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Why Women Work Harder to Work Up a Sweat

Researchers Say Evolution Plays a Role in the Way Men and Women Sweat
By
WebMD Health News
Reviewed by Laura J. Martin, MD

Oct. 12, 2010 -- Women need to work harder than men to work up a good sweat, which is necessary to keep the body cool during physical exertion, according to a new study.

Researchers in Japan enlisted 20 women and 17 men to cycle continuously at various intensities for an hour in a room heated to 86 degrees Fahrenheit.

The volunteers were divided into four groups: 10 trained women, 10 untrained women, eight trained men, and nine untrained men. Untrained participants had not done any regular physical activity in the previous three years except for gymnastics lessons. The trained participants had taken part in endurance sports for more than six years.

The sweating rate was measured on five separate body sites.

The study found that the average sweating rate on the forehead, chest, back, forearm, and thigh was significantly greater in trained participants than in those who were untrained.

The amount of improvement in trained participants was greater in men than in women, and this difference increased as the intensity of the exercise increased.

The untrained women had the worst sweating response of all, requiring a higher body temperature than the other three groups to start sweating.

Evolutionary Reasons for Sweating

Simply put, women apparently need to get hotter than men, by working harder, before they get sweaty, and there’s apparently an evolutionary reason for this, research coordinator Yoshimitsu Inoue of Osaka International says in a news release.

“It appears that women are at a disadvantage when they need to sweat a lot during exercise, especially in hot conditions,” Inoue says. “Women generally have less body fluid than men and may become dehydrated more easily. Therefore, the lower sweat loss in women may be an adaptation strategy that attaches importance to survival in a hot environment, while the higher sweat rate in men may be a strategy for greater efficiency of action or labor.”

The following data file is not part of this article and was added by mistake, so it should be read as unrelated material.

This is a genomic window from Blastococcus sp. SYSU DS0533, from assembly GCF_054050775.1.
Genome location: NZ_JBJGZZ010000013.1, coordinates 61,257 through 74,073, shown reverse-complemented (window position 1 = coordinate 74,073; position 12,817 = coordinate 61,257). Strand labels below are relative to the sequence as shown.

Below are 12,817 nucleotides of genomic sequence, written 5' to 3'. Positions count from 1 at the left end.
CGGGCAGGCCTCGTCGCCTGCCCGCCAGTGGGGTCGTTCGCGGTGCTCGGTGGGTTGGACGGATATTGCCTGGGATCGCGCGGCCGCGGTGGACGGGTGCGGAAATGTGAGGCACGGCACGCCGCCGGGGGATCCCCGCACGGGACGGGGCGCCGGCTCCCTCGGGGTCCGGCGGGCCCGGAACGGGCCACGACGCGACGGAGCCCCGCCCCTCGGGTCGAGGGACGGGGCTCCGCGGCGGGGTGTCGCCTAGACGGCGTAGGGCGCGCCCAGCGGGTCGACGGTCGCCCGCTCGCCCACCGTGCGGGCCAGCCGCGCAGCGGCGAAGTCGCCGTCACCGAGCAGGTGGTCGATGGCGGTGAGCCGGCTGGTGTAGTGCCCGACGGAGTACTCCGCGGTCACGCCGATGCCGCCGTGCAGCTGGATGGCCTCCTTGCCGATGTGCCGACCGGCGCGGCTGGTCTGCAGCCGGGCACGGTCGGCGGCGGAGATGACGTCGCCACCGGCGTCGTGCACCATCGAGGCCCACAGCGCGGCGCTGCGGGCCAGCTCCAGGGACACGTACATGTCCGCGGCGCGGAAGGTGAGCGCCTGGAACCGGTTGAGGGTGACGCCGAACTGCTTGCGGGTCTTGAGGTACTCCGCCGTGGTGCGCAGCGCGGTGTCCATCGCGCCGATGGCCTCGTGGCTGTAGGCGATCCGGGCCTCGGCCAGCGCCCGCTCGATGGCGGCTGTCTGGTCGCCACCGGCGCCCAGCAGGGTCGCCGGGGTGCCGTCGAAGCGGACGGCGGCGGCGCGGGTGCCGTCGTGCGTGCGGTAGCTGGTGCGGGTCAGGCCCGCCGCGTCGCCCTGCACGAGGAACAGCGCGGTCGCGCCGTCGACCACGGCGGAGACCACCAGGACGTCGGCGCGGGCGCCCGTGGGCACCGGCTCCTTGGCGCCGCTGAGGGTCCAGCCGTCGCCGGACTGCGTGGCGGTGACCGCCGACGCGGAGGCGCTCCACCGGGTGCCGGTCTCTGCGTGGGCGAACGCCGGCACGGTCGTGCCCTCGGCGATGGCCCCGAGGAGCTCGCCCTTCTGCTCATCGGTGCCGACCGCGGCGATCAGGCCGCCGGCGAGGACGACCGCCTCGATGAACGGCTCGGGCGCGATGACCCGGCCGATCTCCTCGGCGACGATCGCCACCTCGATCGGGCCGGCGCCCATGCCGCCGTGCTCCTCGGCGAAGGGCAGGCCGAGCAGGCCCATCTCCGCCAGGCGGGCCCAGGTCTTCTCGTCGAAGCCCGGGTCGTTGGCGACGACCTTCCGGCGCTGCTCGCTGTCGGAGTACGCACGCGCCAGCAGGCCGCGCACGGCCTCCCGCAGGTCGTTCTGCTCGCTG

The findings may have implications for exercise and heat tolerance in humans, Inoue says, providing insights into why the sexes cope differently with temperature extremes.

Previous research has shown that men have a higher sweat output than women, in part because testosterone is thought to enhance perspiration. Exercise training improves sweating in both sexes, but the degree of improvement is greater in men, becoming even more pronounced as the level of exercise intensity increases, the study shows.

The researchers say that physical training is known to decrease the body’s core temperature threshold for the activation of the sweating response, which works to the advantage of athletes, allowing them to perform longer.

Future studies, Inoue says, will investigate the relationship between reproductive hormones and the sweating response in addition to the effectiveness of different kinds of sweat -- perspiration that evaporates and cools vs. sweat that drips off.

Inoue says that until more research is in, women should take more care than men in hot conditions. “Both men and women can acclimate themselves better to heat if they exercise regularly before a heat wave comes.”

The study is published in the journal Experimental Physiology.

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